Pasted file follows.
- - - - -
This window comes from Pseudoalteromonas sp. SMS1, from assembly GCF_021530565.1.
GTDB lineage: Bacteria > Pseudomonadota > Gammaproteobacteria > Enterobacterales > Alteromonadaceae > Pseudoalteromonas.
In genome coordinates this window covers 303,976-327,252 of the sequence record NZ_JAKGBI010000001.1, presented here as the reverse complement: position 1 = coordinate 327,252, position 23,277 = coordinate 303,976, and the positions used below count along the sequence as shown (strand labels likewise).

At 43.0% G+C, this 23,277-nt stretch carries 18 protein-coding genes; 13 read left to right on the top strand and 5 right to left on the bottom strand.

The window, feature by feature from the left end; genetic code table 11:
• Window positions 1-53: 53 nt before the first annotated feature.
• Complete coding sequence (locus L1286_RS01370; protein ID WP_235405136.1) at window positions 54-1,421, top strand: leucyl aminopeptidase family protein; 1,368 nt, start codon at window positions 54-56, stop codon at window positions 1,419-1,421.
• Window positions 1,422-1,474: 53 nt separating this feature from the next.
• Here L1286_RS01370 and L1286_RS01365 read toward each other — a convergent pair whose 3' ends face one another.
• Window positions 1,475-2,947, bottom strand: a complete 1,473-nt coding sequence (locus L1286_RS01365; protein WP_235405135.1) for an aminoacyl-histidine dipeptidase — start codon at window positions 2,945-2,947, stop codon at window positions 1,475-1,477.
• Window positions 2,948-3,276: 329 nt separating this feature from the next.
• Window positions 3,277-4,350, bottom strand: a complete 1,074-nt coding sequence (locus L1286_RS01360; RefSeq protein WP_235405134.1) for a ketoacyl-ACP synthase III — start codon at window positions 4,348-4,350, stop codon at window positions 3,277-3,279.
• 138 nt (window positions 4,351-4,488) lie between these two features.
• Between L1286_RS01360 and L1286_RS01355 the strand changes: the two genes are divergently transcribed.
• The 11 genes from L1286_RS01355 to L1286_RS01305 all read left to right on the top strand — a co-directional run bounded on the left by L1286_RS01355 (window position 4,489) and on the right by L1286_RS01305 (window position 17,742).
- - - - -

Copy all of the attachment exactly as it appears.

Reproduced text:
This window comes from Pseudoalteromonas sp. SMS1, from assembly GCF_021530565.1.
GTDB lineage: Bacteria > Pseudomonadota > Gammaproteobacteria > Enterobacterales > Alteromonadaceae > Pseudoalteromonas.
In genome coordinates this window covers 303,976-327,252 of the sequence record NZ_JAKGBI010000001.1, presented here as the reverse complement: position 1 = coordinate 327,252, position 23,277 = coordinate 303,976, and the positions used below count along the sequence as shown (strand labels likewise).

At 43.0% G+C, this 23,277-nt stretch carries 18 protein-coding genes; 13 read left to right on the top strand and 5 right to left on the bottom strand.

The window, feature by feature from the left end; genetic code table 11:
• Window positions 1-53: 53 nt before the first annotated feature.
• Complete coding sequence (locus L1286_RS01370; protein ID WP_235405136.1) at window positions 54-1,421, top strand: leucyl aminopeptidase family protein; 1,368 nt, start codon at window positions 54-56, stop codon at window positions 1,419-1,421.
• Window positions 1,422-1,474: 53 nt separating this feature from the next.
• Here L1286_RS01370 and L1286_RS01365 read toward each other — a convergent pair whose 3' ends face one another.
• Window positions 1,475-2,947, bottom strand: a complete 1,473-nt coding sequence (locus L1286_RS01365; protein WP_235405135.1) for an aminoacyl-histidine dipeptidase — start codon at window positions 2,945-2,947, stop codon at window positions 1,475-1,477.
• Window positions 2,948-3,276: 329 nt separating this feature from the next.
• Window positions 3,277-4,350, bottom strand: a complete 1,074-nt coding sequence (locus L1286_RS01360; RefSeq protein WP_235405134.1) for a ketoacyl-ACP synthase III — start codon at window positions 4,348-4,350, stop codon at window positions 3,277-3,279.
• 138 nt (window positions 4,351-4,488) lie between these two features.
• Between L1286_RS01360 and L1286_RS01355 the strand changes: the two genes are divergently transcribed.
• The 11 genes from L1286_RS01355 to L1286_RS01305 all read left to right on the top strand — a co-directional run bounded on the left by L1286_RS01355 (window position 4,489) and on the right by L1286_RS01305 (window position 17,742).